Q&A: Tori Miller on ‘breaking the mold’ to become first female G League GM

Since her sophomore season at the University of Miami, Tori Miller knew she wanted to become a general manager. She wanted to construct rosters, and she wanted to help a team win a championship. 

It didn’t take all too long for Miller to work her way up, as the 29-year-old from Decatur, recently was promoted to GM of the College Park Skyhawks, the first woman to hold the title of GM in the history of the G League. 

In years past, Miller interned for the Women’s Basketball Coaches Association, spent two seasons as a basketball-operations intern for the Phoenix Suns and did her own unpaid scouting work in Atlanta and Delaware, honing in on the G League, which eventually opened the door for her becoming manager of basketball operations with the Erie BayHawks three seasons ago. She became assistant GM of the Skyhawks in July 2019, as the franchise rebranded and moved from Erie to College Park. 

Miller answered a few questions from the AJC about her new role:

Q: What was your reaction to being named Skyhawks general manager? 

A: We had been discussing it that week, and (Hawks general manager Travis Schlenk) reached out saying everything had been finalized earlier that week and we were going to move forward. They were going to move forward naming me GM of the Skyhawks. At the time, I was excited, but it was just like, “OK, it’s a promotion.” … Once everything was out there, I didn’t really understand the magnitude of the moment until I saw the texts, all the calls, all the emails, all the posts. And then, from the young girls who were saying that I was an inspiration giving them hope that maybe one day they could work in the NBA. That’s when it really just hit me that this was a big moment. These past few days have just been a very humbling experience for myself. 

Q: What kind of support and messages have you gotten since the news broke? 

A: The amount of support has been unreal. Today it has slowed down a little bit, but my LinkedIn is still going crazy. Texts, I had over 100 texts, 150 text messages, emails, phone calls, it’s been crazy to say the least, but like I said, it’s been humbling experience, just to see the outpouring of support, especially from the young girls, just to be someone like a role model, to look up to and kind of reach out to if they need advice. I’m always wanting to pay it forward.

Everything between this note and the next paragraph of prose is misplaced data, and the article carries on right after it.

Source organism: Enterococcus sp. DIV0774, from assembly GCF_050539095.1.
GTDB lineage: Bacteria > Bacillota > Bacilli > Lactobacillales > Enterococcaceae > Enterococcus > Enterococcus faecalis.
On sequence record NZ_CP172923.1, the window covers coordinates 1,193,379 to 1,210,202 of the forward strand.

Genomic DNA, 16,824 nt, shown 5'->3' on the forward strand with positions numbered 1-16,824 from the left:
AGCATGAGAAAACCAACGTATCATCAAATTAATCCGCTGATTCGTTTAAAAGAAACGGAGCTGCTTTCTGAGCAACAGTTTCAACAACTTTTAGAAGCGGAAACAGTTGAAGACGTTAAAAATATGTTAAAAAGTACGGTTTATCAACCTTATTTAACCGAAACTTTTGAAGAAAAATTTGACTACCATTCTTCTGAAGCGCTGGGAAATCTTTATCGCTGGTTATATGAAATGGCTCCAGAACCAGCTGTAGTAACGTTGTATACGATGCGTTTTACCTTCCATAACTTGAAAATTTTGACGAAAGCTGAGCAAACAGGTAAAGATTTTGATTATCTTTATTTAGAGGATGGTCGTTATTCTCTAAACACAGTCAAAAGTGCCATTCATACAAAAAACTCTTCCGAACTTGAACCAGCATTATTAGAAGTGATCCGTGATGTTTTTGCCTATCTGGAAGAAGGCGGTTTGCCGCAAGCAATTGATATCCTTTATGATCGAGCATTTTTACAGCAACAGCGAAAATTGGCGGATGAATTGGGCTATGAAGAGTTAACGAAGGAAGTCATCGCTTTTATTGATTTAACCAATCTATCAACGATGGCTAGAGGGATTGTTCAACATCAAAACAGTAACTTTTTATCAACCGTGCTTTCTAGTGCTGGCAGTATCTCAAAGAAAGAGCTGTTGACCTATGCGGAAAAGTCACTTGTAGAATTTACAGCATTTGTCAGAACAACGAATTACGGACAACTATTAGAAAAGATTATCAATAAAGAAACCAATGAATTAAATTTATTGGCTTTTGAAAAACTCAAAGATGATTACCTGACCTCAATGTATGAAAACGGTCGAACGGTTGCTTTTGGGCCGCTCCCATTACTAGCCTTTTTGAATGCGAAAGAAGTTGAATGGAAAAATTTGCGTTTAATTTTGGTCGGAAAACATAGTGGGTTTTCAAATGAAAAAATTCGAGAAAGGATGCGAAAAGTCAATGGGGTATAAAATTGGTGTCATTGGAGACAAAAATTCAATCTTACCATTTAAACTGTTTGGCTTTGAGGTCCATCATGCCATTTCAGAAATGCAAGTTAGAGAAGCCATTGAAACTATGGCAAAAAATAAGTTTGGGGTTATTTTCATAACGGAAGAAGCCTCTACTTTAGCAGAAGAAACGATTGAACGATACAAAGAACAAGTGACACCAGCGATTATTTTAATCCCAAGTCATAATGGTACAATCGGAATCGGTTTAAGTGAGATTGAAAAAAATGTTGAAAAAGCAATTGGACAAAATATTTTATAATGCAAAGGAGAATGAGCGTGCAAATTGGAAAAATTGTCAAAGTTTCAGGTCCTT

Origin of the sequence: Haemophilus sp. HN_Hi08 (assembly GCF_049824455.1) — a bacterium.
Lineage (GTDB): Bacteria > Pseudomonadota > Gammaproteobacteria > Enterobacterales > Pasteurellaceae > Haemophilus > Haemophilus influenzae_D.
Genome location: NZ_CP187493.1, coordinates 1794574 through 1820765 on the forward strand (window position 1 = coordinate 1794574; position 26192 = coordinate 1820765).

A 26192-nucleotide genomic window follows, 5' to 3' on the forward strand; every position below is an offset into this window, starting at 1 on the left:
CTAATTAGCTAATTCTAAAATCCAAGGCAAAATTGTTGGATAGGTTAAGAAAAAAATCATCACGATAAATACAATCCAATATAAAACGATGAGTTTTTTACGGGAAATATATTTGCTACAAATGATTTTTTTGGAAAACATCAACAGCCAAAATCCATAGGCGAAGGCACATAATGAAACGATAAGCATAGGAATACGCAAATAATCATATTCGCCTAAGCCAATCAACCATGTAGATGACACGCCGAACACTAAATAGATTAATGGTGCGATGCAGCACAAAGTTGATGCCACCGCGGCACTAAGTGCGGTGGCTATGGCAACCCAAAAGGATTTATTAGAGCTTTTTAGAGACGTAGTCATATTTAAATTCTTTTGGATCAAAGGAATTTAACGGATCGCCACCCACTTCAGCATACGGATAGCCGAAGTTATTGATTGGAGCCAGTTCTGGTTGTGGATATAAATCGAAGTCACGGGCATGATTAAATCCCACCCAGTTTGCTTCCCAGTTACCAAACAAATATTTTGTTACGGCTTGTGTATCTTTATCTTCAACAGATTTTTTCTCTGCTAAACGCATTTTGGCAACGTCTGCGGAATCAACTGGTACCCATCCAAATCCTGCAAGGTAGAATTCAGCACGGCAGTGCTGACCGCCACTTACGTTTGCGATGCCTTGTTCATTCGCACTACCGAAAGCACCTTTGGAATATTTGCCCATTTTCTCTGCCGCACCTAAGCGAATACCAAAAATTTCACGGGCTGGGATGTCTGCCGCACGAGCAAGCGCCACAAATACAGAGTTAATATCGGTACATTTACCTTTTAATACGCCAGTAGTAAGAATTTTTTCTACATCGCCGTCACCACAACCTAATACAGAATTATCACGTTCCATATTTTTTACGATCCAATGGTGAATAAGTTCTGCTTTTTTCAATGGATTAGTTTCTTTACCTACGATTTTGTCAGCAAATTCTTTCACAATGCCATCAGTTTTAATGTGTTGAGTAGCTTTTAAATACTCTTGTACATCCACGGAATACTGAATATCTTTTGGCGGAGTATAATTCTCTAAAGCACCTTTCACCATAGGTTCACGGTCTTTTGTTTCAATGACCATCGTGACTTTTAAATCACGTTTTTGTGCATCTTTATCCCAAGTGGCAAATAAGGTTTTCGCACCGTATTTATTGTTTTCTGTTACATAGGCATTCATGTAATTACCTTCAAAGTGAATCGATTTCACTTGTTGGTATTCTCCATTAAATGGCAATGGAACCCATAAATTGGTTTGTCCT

Q: What does it mean to you to be the first female GM in the history of the G League? 

A: It means a lot. It’s honestly hard to put into words. Just to be able to be a pioneer and be a trailblazer for young women and women who want to work in the industry, it means more than I can honestly put into words, just to know that the hard work that I’ve put into reaching my goals, just to have the belief that the Atlanta Hawks, it’s something that I couldn’t even ask for. 

Q: What are you most looking forward to about becoming GM?

A: I’m just excited to be able to be able to do the thing I love and get back to playing basketball. Watch basketball games, scout basketball, just to be around the game. Just to have the opportunity to help grow not only our players, but our staff as well. To help build an organization because this is just our second year here in College Park. So just to be a part of something that’s in such an infancy stage, to help it, to see it grow, I think that’s probably what I’m most excited about.

Q: What are some things, people, philosophies, that helped you get to where you are today? 

A: One thing that I always try to stick with and stay with is just, “Put in the work, be confident in your abilities and live with the results.” Because at the end of the day, if you work hard, if you’re good at what you do, someone eventually will take notice. And that’s kind of how I attack things. I pretty much just keep my head down and keep working. Eventually, your time will come and when your time comes, be ready for the opportunity.

Q: Is it disappointing at all that there aren’t more female GMs out there who can act as role models?